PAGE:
A half-read book is a half-finished love affair.

I’ve had several people over the last few years tell me that I really must read David Mitchell’s Cloud Atlas, so I thought I would follow their advice and see what all the fuss was about.

The first thing to say is that this is a big book – not just in terms of number of pages, but also in terms of its scope and breadth of genres. The novel has a very ambitious structure: it comprises six separate stories, with each one being split in half and nested within the others, rather like the way Russian dolls are nested within one another. Plus each story is set in a different time-frame, with its own set of characters and unique narrative style. So we end up reading in the one book, a mid-nineteenth century sea voyage,  a thriller, a modern comedy, a science fiction tale and a post-apocalyptic story. And each one is interrupted, mid-flow by one of the others. It’s an interesting idea and – surprisingly – it works.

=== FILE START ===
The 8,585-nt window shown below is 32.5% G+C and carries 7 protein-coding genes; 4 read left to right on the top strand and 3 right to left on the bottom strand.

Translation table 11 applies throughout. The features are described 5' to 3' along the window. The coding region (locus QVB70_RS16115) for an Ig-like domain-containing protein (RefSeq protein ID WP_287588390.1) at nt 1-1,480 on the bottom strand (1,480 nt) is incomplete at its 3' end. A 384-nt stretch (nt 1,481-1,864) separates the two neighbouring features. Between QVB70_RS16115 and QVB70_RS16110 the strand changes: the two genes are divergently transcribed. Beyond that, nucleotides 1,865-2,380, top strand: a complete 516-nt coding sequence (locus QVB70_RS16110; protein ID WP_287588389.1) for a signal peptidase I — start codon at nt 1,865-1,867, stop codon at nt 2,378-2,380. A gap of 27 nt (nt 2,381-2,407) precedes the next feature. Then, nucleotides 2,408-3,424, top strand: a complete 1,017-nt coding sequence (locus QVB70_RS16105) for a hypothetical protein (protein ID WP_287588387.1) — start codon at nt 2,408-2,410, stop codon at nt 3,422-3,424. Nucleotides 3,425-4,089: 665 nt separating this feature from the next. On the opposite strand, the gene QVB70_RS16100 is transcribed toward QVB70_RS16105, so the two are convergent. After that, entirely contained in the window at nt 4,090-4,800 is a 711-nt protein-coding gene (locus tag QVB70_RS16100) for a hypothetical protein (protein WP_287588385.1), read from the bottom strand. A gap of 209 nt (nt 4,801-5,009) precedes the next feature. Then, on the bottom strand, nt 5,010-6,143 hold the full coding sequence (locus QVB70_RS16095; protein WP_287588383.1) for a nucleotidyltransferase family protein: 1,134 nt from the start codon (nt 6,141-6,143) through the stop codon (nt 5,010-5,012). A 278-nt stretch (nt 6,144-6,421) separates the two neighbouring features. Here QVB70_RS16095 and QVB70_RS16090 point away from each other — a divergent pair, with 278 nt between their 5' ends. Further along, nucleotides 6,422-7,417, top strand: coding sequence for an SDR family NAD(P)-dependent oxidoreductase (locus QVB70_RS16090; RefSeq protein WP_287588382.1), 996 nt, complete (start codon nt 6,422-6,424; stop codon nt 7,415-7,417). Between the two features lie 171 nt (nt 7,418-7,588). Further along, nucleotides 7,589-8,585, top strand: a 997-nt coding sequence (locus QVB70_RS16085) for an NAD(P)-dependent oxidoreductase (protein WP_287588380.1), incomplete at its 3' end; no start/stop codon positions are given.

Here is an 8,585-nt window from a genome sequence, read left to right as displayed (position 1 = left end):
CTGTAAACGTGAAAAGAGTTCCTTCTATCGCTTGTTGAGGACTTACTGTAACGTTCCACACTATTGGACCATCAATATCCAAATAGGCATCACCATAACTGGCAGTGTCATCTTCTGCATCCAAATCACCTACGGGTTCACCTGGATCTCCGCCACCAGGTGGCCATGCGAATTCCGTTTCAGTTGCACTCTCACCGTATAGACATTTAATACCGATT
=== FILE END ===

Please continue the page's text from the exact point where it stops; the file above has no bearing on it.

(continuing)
Cloud Atlas by David Mitchell

Admittedly the constant shifting from one tale (and genre) to another does not exactly make for easy reading, but each piece is certainly well-formed and intriguing enough to keep you reading. I especially enjoyed Letters from Zedelghem and The Ghastly Ordeal of Timothy Cavendish, both of which I wanted to continue.

This is a bold, strong and impressive novel. I would certainly be interested to see what David Mitchell’s other novels are like.

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